Searching for Warhol’s “Cum” at Thaddaeus Ropac

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Searching for Warhol’s “Cum” at Thaddaeus Ropac

LONDON — I’m searching in vain for something called “Cum Painting” by Andy Warhol. The date is fluid, approximately 1978, according to the press pack. Why not? Life’s for the living.

My journey begins just to the right of the first-floor gallery door. I step back a pace or two, into the center of the room. I am standing in a gobbet of magnificent, light-filled Mayfair swank, one of 18th-century London’s finest interiors. 

What about that painting over there? The little piece I’m staring back at is in a swooningly luxurious, come-buy-me-if-you-have-deep-pockets gold frame, and it’s just to the right of a magnificent door with a pillared surround, complete with Corinthian capitals. The trouble is — I’m walking toward it now, boldly, scenting that I’m onto something tangible at last — the canvas looks completely unpainted.

So I get up breathing close and finally spot a very few faint, yellowish blemishes or blotches. This must be it, then, Warhol’s cum, 50-something years in the drying out! Or perhaps it belongs to one of his friends. The press pack was a little vague about its provenance. 

Welcome to Alchemy at Thaddaeus Ropac, in which a range of artists with famous names mix strange substances together with outcomes of variable interest. 

Are these really profound mysteries? Or more profound mystifications? Alchemy — that yearning, from time immemorial, to transform base metals into gold — has often been the driver, inspirer, and motivator of postwar art, from Kiefer and Warhol to Beuys, from Sturtevant to Polke, Vedova, and Rauschenberg. 

This show presents examples of works by all these artists, and it leaves us asking such questions as these: Has the idea of the studio as an alchemical laboratory, in which the artist-mage stares with wonderment and pent breath into their bubbling crucible, for all its gnomic and bewitching promise, actually helped to bring into being works of enduring interest? Does the uncontrollable mystery of these helter-skelter journeyings into the unknown amount to much more than shamanistic posturing?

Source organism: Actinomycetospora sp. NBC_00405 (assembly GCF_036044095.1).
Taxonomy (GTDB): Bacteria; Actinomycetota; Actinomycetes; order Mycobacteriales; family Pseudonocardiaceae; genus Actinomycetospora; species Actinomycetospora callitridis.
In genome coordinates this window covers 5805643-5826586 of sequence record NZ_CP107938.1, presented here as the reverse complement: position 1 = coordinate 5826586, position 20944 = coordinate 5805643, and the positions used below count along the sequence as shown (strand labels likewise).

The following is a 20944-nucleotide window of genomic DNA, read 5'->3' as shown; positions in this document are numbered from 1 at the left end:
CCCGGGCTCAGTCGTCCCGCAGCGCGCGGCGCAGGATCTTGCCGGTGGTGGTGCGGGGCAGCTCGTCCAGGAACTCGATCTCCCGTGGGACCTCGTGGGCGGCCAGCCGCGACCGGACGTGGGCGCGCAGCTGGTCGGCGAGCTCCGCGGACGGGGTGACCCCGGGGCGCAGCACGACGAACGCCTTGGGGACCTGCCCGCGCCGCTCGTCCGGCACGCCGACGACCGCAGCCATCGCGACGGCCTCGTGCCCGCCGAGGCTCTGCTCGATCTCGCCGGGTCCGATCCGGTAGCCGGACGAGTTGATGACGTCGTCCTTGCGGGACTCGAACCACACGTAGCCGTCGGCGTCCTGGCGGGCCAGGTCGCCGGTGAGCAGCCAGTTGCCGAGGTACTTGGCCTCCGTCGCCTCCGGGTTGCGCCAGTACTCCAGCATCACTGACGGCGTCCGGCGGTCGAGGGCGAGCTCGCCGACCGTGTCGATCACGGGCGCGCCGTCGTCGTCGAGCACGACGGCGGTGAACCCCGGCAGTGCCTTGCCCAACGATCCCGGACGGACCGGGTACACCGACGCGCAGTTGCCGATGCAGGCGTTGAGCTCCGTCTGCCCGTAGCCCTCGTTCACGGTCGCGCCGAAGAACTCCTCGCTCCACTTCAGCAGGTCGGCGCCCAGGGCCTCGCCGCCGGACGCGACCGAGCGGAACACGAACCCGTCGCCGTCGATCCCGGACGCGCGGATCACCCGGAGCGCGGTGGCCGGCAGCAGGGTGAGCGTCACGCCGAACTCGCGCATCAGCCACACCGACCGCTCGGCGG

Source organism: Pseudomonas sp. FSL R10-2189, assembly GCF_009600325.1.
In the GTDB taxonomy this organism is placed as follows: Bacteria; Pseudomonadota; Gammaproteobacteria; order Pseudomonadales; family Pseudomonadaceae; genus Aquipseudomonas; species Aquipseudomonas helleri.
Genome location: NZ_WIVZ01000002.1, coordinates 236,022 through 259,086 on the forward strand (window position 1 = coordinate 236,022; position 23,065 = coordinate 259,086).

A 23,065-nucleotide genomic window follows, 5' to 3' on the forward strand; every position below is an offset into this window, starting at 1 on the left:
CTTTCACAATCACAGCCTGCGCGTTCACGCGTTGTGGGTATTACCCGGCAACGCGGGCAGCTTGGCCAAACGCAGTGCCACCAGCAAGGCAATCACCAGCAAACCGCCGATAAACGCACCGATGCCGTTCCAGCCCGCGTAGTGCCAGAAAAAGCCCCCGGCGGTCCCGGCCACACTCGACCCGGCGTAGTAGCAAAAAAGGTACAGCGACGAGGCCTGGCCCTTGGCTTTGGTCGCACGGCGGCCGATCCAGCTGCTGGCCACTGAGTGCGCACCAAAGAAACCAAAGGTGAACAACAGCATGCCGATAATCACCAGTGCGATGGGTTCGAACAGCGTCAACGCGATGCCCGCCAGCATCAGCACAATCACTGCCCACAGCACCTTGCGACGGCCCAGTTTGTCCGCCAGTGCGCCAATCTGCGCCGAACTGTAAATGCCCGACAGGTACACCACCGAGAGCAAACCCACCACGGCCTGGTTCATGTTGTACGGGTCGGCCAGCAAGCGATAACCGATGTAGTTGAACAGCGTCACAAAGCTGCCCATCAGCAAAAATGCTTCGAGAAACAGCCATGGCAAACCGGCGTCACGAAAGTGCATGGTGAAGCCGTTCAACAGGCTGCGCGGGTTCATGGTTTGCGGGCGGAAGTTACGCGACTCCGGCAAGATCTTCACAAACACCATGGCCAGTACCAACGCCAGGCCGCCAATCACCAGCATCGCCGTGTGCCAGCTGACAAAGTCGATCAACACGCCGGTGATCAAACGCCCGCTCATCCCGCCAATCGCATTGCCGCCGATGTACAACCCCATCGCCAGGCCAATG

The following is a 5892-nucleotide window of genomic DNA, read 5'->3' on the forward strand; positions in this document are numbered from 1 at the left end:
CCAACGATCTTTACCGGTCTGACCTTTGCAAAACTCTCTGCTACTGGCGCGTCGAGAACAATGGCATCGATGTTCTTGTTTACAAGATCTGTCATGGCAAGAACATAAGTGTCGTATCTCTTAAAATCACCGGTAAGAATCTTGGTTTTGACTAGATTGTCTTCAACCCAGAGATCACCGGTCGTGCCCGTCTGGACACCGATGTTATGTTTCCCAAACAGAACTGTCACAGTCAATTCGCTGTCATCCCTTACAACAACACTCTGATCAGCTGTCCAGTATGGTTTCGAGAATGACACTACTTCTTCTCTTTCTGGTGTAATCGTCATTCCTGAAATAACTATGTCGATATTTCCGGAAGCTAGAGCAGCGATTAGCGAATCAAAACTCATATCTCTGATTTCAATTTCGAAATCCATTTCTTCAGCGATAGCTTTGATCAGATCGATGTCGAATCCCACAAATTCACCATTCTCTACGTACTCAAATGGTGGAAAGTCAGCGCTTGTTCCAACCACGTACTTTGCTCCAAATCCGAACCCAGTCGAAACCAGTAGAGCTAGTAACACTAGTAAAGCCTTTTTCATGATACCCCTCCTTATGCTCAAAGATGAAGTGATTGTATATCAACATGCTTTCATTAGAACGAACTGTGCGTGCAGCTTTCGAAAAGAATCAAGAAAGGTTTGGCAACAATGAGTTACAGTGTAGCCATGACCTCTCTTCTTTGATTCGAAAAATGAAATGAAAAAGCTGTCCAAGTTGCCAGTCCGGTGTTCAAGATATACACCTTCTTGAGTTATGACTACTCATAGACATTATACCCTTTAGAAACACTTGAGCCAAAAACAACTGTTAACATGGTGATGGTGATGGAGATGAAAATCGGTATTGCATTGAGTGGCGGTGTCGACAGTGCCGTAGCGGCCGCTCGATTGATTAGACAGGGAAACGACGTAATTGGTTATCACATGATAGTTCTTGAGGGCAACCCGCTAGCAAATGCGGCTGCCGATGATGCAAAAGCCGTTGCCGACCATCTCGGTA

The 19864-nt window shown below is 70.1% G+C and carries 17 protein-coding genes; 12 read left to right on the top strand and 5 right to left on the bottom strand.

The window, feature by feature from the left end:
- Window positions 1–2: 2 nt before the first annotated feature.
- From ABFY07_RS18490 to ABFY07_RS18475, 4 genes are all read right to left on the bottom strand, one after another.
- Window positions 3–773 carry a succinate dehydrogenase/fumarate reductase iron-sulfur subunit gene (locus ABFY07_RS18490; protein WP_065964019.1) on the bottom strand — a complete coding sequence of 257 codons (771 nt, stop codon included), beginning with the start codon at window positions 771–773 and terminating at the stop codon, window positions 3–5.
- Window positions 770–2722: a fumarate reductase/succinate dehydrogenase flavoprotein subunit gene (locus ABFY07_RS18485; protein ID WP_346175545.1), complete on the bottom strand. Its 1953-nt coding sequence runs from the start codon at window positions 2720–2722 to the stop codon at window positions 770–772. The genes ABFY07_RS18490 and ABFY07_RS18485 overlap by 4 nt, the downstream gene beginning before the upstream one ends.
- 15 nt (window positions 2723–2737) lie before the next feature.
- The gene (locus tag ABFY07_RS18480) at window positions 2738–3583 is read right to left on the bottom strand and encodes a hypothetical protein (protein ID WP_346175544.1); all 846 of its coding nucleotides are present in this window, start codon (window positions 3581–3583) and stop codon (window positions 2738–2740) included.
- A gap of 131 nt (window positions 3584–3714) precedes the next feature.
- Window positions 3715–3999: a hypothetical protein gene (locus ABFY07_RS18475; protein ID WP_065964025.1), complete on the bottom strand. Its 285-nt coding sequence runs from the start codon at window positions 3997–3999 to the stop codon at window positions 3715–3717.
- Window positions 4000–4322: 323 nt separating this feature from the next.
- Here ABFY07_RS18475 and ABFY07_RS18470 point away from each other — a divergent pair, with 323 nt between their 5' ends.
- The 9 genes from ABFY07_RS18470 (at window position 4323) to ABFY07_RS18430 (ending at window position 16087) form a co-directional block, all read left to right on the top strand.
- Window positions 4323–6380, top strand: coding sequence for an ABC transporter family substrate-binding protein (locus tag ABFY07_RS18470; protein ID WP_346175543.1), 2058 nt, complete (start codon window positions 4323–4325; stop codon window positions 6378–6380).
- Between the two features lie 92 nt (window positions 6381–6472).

Some of the least interesting works here are by Joseph Beuys, tedious little so-called “drawings,” almost square or almost rectangular, scrubby and rust-colored, with pencil scribblings, several of them done on the back of hotel notepaper, and made to look a tad less insignificant (and more salable) by being enclosed within huge frames. Not unless you believe that every last little mark made by the shaman in the broad-brimmed hat is as precious as lead transmuted into gold will you find these visually alluring. And what are we to make of this work on a shelf called “Bathtub for a Heroine”? It looks as thrilling as sounds from its bald description: “Bronze, immersion heater with lead.” And why are three dates given for its making (1950/1961/1984)? Did it keep falling to bits? 

Much better — in so far as they don’t seem to take themselves quite so seriously — are works on long copper sheets by Robert Rauschenberg. The fact that these images appear to be hidden inside the material, and to emerge with a degree of mysterious reluctance, makes them look rather wonderful.  

These aside, this show is an existential crisis writ large. The gallery’s description is full of pretentious puffery: philosophical ideas, catastrophe theory, and much else. But how engrossing are these works to look at, really? There’s the rub, Andy.

Andy Warhol, “Piss Painting” (1961), urine on linen, 42 x 72 inches (photo Ulrich Ghezzi; © The Andy Warhol Foundation for the Visual Arts, Inc. / ARS, New York, 2023)
Sigmar Polke, “Katastrophentheorie IV” (1983), synthetic and natural resin on canvas, 78.74 x 62.79 inches (photo Charles Duprat; © The Estate of Sigmar Polke / DACS, 2023)
Robert Rauschenberg, “Copperhead-Bite V / ROCI CHILE” (1985), silkscreen ink, acrylic, and tarnish on copper, 96.75 x 48.75 x 1.1 inches (© The Robert Rauschenberg Foundation / ARS, New York, 2023)

Alchemy continues at Thaddaeus Ropac (37 Dover Street, London, England) through July 29. The exhibition was organized by the gallery.

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